KorGE Tutorial - Writing 2048 game. Step 0 - Introduction

KorGE is an open source multiplatform game engine written in Kotlin. You can use it to develop your own games of various genres targeting JVM, Web, Android and iOS. In this tutorial I will guide you through the steps of writing a 2048 game using KorGE and Kotlin.You can check the resulting game here. The source code is on GitHub.

This tutorial will have several parts - steps. In them, we will discuss the following features of KorGE:

  • Views and graphics
  • Text and images
  • Positioning
  • Mouse and keyboard events
  • Animation
  • Native Storage
  • and more!

Well, let’s get started!Note: you need to install Java JDK and Intellij IDEA before start.

First, we need to create a new project for our game. There are two ways to do it:

Creating new project

1. Using KorGE Intellij plugin

KorGE provides an IntelliJ plugin, that allows you to create KorGE projects.You can read this guide or watch this video to know how to install the plugin and create a new project via it.

2. Downloading/cloning project template

You can clone the template project from GitHub or download this archive with it. Once we have a new project, we need to configure it for the game.

Game configuration

In the new project you will have the build.gradle.kts file that looks like this:

korge {
   id = "com.example.example"

The korge block is the place where you can specify some information about the game. For example, let’s write id and name of the game:

korge {
	id = "com.example.puzzle2048"
	name = "2048"

Note:_ you can read the full configuration description _ here__.

Now let’s go to the main function that is executed when the game is launched. It locates at src/commonMain/kotlin/main.kt. It should look like this:

suspend fun main() = Korge(width = 512, height = 512, bgcolor = Colors["#2b2b2b"]) {
	val minDegrees = (-16).degrees
	val maxDegrees = (+16).degrees
	val image = image(resourcesVfs["korge.png"].readBitmap()) {
		rotation = maxDegrees
		anchor(.5, .5)
		position(256, 256)
	while (true) {
		image.tween(image::rotation[minDegrees], time = 1.seconds, easing = Easing.EASE_IN_OUT)
		image.tween(image::rotation[maxDegrees], time = 1.seconds, easing = Easing.EASE_IN_OUT)

It’s a template code. You can launch the project (the section below) and see what it does. The important part here is the Korge(…) call. It lets you specify the stage’s size, background color and some other elements.

Let’s define width, height, title and background color of our game. Also let’s remove unnecessary stuff inside Korge(…) { … }:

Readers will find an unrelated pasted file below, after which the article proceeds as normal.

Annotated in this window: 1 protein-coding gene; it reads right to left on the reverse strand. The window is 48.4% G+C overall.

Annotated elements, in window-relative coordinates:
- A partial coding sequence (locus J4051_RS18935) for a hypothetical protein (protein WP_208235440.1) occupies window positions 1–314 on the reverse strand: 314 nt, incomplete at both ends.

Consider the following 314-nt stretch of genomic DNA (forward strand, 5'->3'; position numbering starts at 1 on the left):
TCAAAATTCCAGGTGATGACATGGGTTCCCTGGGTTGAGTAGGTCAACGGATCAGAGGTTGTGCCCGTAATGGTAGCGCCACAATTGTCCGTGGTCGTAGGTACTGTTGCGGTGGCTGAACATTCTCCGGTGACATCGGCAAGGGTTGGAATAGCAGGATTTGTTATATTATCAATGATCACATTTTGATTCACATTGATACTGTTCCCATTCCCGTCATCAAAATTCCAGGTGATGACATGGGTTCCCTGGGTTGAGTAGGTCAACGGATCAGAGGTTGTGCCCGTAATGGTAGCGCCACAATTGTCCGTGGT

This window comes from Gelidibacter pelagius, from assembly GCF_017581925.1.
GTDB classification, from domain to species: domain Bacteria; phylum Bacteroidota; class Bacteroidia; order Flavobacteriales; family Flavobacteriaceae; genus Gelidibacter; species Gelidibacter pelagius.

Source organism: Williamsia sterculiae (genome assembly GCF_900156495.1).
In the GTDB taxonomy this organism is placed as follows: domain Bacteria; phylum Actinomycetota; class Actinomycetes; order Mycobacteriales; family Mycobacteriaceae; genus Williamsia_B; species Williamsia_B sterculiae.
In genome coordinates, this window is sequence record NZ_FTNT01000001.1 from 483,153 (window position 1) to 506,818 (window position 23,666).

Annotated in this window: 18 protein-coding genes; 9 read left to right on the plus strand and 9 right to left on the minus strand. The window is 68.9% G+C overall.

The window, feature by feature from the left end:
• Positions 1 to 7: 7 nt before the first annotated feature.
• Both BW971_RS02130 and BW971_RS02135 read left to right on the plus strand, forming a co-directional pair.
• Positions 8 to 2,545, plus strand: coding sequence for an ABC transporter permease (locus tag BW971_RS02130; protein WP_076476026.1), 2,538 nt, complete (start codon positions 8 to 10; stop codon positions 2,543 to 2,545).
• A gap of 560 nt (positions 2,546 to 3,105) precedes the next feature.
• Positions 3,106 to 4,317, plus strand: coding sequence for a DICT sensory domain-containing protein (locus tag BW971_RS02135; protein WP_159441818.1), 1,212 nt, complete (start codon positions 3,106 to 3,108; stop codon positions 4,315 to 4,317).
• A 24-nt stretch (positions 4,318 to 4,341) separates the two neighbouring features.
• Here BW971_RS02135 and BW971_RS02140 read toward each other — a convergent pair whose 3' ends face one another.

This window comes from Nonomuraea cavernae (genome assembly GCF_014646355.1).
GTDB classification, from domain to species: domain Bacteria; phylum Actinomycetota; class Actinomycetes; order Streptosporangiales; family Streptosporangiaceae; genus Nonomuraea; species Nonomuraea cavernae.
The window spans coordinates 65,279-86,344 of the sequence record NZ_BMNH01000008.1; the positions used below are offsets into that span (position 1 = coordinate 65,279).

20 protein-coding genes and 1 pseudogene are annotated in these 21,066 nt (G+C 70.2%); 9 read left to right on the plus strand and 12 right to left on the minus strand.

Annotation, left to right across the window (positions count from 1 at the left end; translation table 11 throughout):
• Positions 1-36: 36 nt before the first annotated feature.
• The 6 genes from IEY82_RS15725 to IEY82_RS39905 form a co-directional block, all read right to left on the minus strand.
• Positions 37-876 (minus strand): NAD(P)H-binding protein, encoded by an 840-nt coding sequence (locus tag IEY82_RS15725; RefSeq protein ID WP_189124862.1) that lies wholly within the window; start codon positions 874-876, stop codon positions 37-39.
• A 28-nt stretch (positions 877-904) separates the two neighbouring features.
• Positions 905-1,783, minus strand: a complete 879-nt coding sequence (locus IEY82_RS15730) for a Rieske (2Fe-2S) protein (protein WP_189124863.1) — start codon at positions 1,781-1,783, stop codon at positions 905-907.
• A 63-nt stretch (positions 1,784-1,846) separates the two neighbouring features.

suspend fun main() = Korge(width = 480, height = 640, title = "2048", bgcolor = RGBA(253, 247, 240)) {
	// TODO: we will write code for our game here later

Note: There are several ways how you can define a color in korge. One of them is by specifying Int/Float/HexInt values for red, green, blue and alpha (optional) in _ RGBA. The other one is by specifying hex string for the whole color via _Colors[“#……”] . The another one - by using color name with Colors.* prefix. So the four options below are equivalent:

  • RGBA(0x00, 0x00, 0xFF, 0xFF)
  • RGBA(0, 0, 255)
  • Colors["#0000FF"]
  • Colors.BLUE

After the previous changes let’s launch our game and see that everything works correctly.

Game launch

Since KorGE supports several platforms, you can launch your game on any of them. There are official guides about game launch on Desktop (JVM), Web (JS), Desktop (Native), Android and iOS. I prefer to use JVM because it’s the simplest and fastest way of testing a KorGE project. In order to launch your game on JVM, you should write this line in terminal:

./gradlew runJvm

To simplify game launch, I suggest you use Intellij’s interface for running configurations. There is a special drop-down element at the top of the Intellij’s window:

You need to click on it and select “Edit Configurations…”. You’ll see the “Run/Debug Configurations” window. Now click on the “+” button at the top left of the window, select “Gradle” and specify your Gradle project and Gradle task runJvm like here:

After saving changes you will be able to launch your game by clicking the green triangle button at the top of Intellij. At this moment, when launching the game, we’ll see just a beige window with the specified size and title:

In the next part of the tutorial, we’ll know how to use graphics and text views and how to position them. We’ll add a logo, score views and a background for our game. Stay tuned!

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